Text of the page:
There is something about the new, the never before seen (especially if you create it yourself), that is so entirely seductive that I tend to feel twinges of disappointment if I don’t produce it every time I use my camera. Being “creative” I guess it’s called.
Would I like to show something new and exciting that I’ve done in every post? Yes, I would.
Can I? No, I can’t.
But I can show you something someone else has done that has caused me to wonder, or to smile, or to be transported. And perhaps you will find it worth your time too. So fire up the Wayback Machine, Sherman!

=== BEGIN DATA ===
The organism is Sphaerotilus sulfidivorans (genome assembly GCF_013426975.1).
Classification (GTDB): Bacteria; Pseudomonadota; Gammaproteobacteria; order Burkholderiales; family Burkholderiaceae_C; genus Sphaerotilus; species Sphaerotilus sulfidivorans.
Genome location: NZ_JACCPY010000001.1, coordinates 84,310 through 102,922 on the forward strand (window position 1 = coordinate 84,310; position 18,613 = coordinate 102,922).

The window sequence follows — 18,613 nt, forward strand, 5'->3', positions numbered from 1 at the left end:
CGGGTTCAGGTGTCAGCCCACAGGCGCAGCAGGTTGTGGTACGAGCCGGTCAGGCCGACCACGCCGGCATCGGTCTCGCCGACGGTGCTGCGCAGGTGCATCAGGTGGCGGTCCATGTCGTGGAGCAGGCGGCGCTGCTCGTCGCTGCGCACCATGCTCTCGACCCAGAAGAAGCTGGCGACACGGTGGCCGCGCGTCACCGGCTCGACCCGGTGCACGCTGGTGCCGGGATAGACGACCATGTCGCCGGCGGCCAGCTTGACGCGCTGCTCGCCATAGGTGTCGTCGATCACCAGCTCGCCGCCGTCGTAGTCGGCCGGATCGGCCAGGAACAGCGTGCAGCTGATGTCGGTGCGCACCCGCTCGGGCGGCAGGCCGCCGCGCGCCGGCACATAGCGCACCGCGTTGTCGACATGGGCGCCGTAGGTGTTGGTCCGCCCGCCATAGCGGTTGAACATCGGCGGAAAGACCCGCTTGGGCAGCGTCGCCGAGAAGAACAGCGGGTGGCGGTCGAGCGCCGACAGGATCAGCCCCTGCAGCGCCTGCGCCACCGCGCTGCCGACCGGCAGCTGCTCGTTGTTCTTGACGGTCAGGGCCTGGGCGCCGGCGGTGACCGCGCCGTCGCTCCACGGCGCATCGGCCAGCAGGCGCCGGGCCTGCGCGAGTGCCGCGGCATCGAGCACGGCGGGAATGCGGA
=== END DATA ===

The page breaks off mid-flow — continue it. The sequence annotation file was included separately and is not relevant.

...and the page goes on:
Or Gyula Halász, as most of us like to call him, was one of the many Hungarians who gravitated to Paris between the wars and found himself lost to its charms and magic right from the beginning. He was tutored in photography by another famous Hungarian, André Kertész, and truly captured the essence of the city, especially at night.
I had planned to use the work of several photographers, but I just couldn’t leave Brassaï alone so he’s the one and only for this post. It’s just so easy to get carried away.
It’s not over yet. Before the night is done we visit Le Lido! (parental discretion advised)